RSF’s 2020 Round-up: 50 journalists killed, two-thirds in countries “at peace” Help by sharing this information —————————————————————————–14.04.2004 – French journalist released, four reporters remain hostages in Iraq News Follow the news on Iraq News News IraqMiddle East – North Africa Following the release of a Japaneese reporter and the likely abduction of one of his colleagues on 13 or 14 April, four journalists are believed to be held against their will in Iraq – three Czechs and a Japaneese. Reporters Without Borders urged the forces involved in the conflict to make every effort possible to obtain their release as quickly and safely as possible. Freelance photographer Soichiro Koriyama, 32, was released on 15 April along with two other Japanese civilians abducted on the road between Amman and Baghdad on 8 April. Morover another Japaneese journalist was probably kidnapped. The Japanese authorities today were still trying to confirm whether two more Japanese citizens, a humanitarian worker and a journalist, have been taken hostage. If confirmed, this would maintain the number of journalists currently held against their will in Iraq to four.A Japanese opposition legislator in the Jordanian capital of Amman said Junpei Yasuda, 30, a freelance journalist and regular contributor to the daily Tokyo Shimbun, was apparently kidnapped with his fellow-countryman in Abu Ghraib (a suburb of Baghdad) on 13 or 14 April. They were travelling in a taxi to the site of a forced landing by a US helicopter.In Tokyo, the Japan Visual Journalists Association (a network of freelance photographers and cameramen) reported that it had received an e-mail message from a colleague of Yasuda referring to the two abductions. “There has been a major disaster today,” the message said. “Watanabe and Yasuda were kidnapped before my very eyes.”A Tokyo Shimbun spokesperson said Yasuda had contacted the newspaper on 13 April asking if he should go to the besieged city of Falluja. When a colleague advised him not to go, he decided to cover the flight of civilians out of Falluja and, for that, to go to Baghdad. December 28, 2020 Find out more RSF_en February 15, 2021 Find out more to go further Reporters Without Borders today welcomed the release of the last journalist still held hostage in Iraq, Japanese freelancer Jumpei Yasuda, 30, a regular contributor to the daily Tokyo Shimbun. Receive email alerts Reporters Without Borders has learned from the Czech public television channel CT that three Czech journalists have been freed after being held hostage for five days in Iraq. CT reporter Michal Kubal, CT cameraman Petr Klima and Vit Pohanka, a staff reporter with the public radio station Cro are safe and sound inside their embassy in Baghdad. Reporters Without Borders called for the release of Soichiro Koriyama, a contributor to Asahi Weekly.—————————————————————————————- 15.04.2004 – Japaneese reporter released, concern over fate of four journalists still held hostage Alexandre Jordanov (picture), a 40-year-old French journalist with the TV news agency Capa, was released today. He was kidnapped three days ago south of Baghdad with his cameraman, Yvan Cerieix, who was released after being held just a few hours. They were preparing a documentary for the French TV channelCanal+. Four foreign journalists – a Japanese and three Czechs – are stillbeing held against their will in Iraq. IraqMiddle East – North Africa Three jailed reporters charged with “undermining national security” ——————————————————————————-14.04.2004 – Concern over fate of five journalists kidnapped Reporters Without Borders voiced concern today at the fate of five journalists – one Japanese, three Czechs and a Frenchman – who are currently held hostage or reported missing in Iraq. One of them has been held for six days.The organisation called on their abductors to release them and all the other civilians held against their will. It also urged the forces involved in the conflict to make every effort possible to obtain their release as quickly and safely as possible. The abductions are part of a wave of kidnapping in the past few days in which about 40 people from 12 different countries are currently held.Although primarily determined by the nationality of the victims, the abductions of journalists are having a dramatic impact on press freedom. They make the conditions of work for the news media especially dangerous. Journalists are forced to restrict their movements and safety becomes their overriding concern.With at least eight media workers – four journalists and four assistants – killed since the start of the year, Iraq is currently one of the world’s most dangerous places for journalists.Reporters in the field are already comparing Iraq to Beirut at the worst moments of the 1975-1990 civil war, when many foreign journalists became the targets of attacks or kidnapping by various armed groups. Whether the demands of the abductors are political or financial, such actions are unacceptable, cowardly and contrary to the most basic norms of international law.Reporters Without Borders stressed that journalists carrying out dangerous work in war zones are regarded as civilians and must be “protected” as set out in the Geneva Conventions (article 79 of supplementary protocol 1 of 1977).Details of the abductions:Alexandre Jordanov, 40, of the French TV news agency Capa was apparently kidnapped in Latifiya, 30 km south of Baghdad on 11 April. He was preparing a documentary for the French channel Canal+ with his cameraman, Ivan Cerieix, who was held for a few hours by an Iraqi guerrilla group before being released that night. Jordanov, Cerieix, an Iraqi driver and an Iraqi interpreter had been driving towards Hilla to see the Polish contingent when they stopped to film fighting between US soldiers and Iraqis following an attack on a supply convoy.Three Czech journalists went missing in Taji, a locality north of Baghdad, on 11 April. Reporter Michal Kubal, 27, and cameraman Petr Klima, 40, of the public TV channel CT and reporter Vit Pohanka, 37, of the public radio station Cro were travelling together in taxi bound for the Jordanian capital of Amman.Three Japanese civilians were abducted on the road between Amman and Baghdad on 8 April. They include freelance photographer Soichiro Koriyama, 32, who is currently working for the Asahi Weekly. News April 17, 2004 – Updated on January 20, 2016 Release of last journalist held hostage in Iraq Reporters Without Borders today welcomed the release of the last journalist still held hostage in Iraq, Japanese freelancer Jumpei Yasuda, 30, a regular contributor to the daily Tokyo Shimbun.The Japanese authorities confirmed today that Yasuda and another Japanese civilian, humanitarian worker Nobutaka Watanabe, 36, had been freed. They were handed over to the Association of Iraqi Ulemas, a Sunni group that has helped obtain the release of other foreign hostages. Both were reported missing on 14 April although Japan never officially confirmed their disappearance.______________________________________________16.04.2004 – Iraqis release three Czech journalists, Japanese photographer believed still held Iraq : Wave of arrests of journalists covering protests in Iraqi Kurdistan Organisation December 16, 2020 Find out more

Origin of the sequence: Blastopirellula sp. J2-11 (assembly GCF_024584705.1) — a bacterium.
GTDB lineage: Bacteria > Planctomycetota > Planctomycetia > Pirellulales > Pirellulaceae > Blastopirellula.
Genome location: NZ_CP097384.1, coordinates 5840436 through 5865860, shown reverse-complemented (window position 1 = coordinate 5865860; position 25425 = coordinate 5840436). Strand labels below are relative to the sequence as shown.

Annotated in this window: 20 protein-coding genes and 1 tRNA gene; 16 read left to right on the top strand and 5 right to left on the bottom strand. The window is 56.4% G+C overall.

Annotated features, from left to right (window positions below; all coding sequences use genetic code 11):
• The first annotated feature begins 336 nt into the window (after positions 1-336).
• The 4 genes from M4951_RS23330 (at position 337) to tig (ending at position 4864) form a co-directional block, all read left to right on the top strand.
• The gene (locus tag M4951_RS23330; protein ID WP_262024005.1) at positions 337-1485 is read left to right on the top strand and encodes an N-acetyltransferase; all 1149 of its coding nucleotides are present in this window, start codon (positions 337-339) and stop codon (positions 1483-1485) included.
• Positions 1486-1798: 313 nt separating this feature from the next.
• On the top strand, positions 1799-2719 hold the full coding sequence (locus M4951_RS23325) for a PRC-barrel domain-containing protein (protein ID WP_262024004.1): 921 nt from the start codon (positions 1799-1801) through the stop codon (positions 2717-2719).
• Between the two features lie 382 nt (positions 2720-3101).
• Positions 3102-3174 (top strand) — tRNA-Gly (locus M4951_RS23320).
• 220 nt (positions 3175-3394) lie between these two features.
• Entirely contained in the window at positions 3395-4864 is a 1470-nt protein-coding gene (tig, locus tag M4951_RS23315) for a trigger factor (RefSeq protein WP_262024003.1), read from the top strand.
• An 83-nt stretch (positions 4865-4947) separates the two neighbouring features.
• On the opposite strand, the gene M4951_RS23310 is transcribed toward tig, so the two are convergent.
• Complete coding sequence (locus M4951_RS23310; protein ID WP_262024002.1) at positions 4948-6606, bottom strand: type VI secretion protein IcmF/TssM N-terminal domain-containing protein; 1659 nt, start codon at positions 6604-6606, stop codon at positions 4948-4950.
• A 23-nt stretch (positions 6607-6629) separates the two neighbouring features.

RelatedPosts Ministry reads riot act to NFA, Clubs over resumption of league Super Eagles to unveil new Nike jersey in Portugal CAF, NFF celebrate Enyeama at 38 A Federal High Court in Abuja on Thursday frowned at the refusal of four officials of the Nigeria Football Federal to appear in court over alleged 8.4 million dollars and N4 billion fraud case.News Agency of Nigeria reports that Justice Ijeoma Ojukwu had on July 1, issued a warrant of arrest for the four men following their repeated refusal to appear in court to answer to the fraud case charges against them.The Federal Government had through the Special Presidential Investigation Panel on the Recovery of Public Property charged them over alleged misappropriation of the sums of 8.4 million dollars and N4 billion belonging to the NFF.The five officials are NFF President, Amaju Pinnick’s, NFF Secretary, Sunusi Mohammed; the 1st Vice-President, Seyi Akinwumi; the 2nd Vice-President, Shehu Dikko and an Executive member, Yusuff Fresh, as the 1st to 5th respondents respectively.Pinnick was exempted from the ordered arrest due to his official roles as a member of the Confederation of African Football’s organising committee at the African Cup of Nation in Egypt.Justice Ojukwu said that their duty was to be in court when ordered as the charges against them before the court had not been cancelled.She said that when an order was given, it was expected that such order be obeyed otherwise matters from such agencies will no longer be entertained in her court.“Nobody is bigger than the law,” she said.Counsel to the defendants, Mohammed Katu, said that the respondents were absent because the president had instructed that the Attorney General of the Federation took over the case from the office of Special Presidential Investigation Panel and had ordered all activities be before the AGF.He said that the AGF had earlier called the attention of the respondents to his office and in view of the recent development he believed the AGF will do justice to prosecute the matter.He said: “During dependency of this matter, the same complainants wrote another petition in respect of the same facts against the defendant and on the basis of which they sent to ICPC,EFCC.“We wrote a letter to the AGF that it would constitute an abuse of processes and the administration of law for same persons as complainants , using the same facts in a petition against the defendants in various investigative agencies.“The AGF deemed it necessary that the matter before the Court be brought back to him, the matter before EFCC and ICPC should also be brought back to him so that he will look at them and find out then consolidate them with the view of giving it one meaning.”Justice Ojukwu said that the defendants had no reason to appear before any agency thereby constituting a parallel hearing in disobedience to the court when the matter was already before a judge.She said that if files had been handed over to the AGF and he wanted to make further investigations, they could appear before him after the matter was no longer in court.Abubakar Musa, Counsel to AGF, said the AG was just coming into the matter today as he was not aware of what the special panel had done.He said: “But now according to the instruction of the president, the AG is taking over the matter and all the files are meant to be in transition because I cannot tell you now if they have deposited the file to the AGF as he has not told me that.“I don’t blame the court, the AGF is the chief law officer of the state and he is bound to ensure that the federal republic of Nigeria obeys court orders.“But he is not aware of this order and by so saying we can’t say he is bound now to bring the defendants before the court.“The files have to be reviewed, if there is sufficient evidence that warrants prosecution,but the decision now is for the AG to take.”Justice Ojukwu adjourned the matter to October 5 for arraignment and ordered that all affected parties be in court.Tags: NFF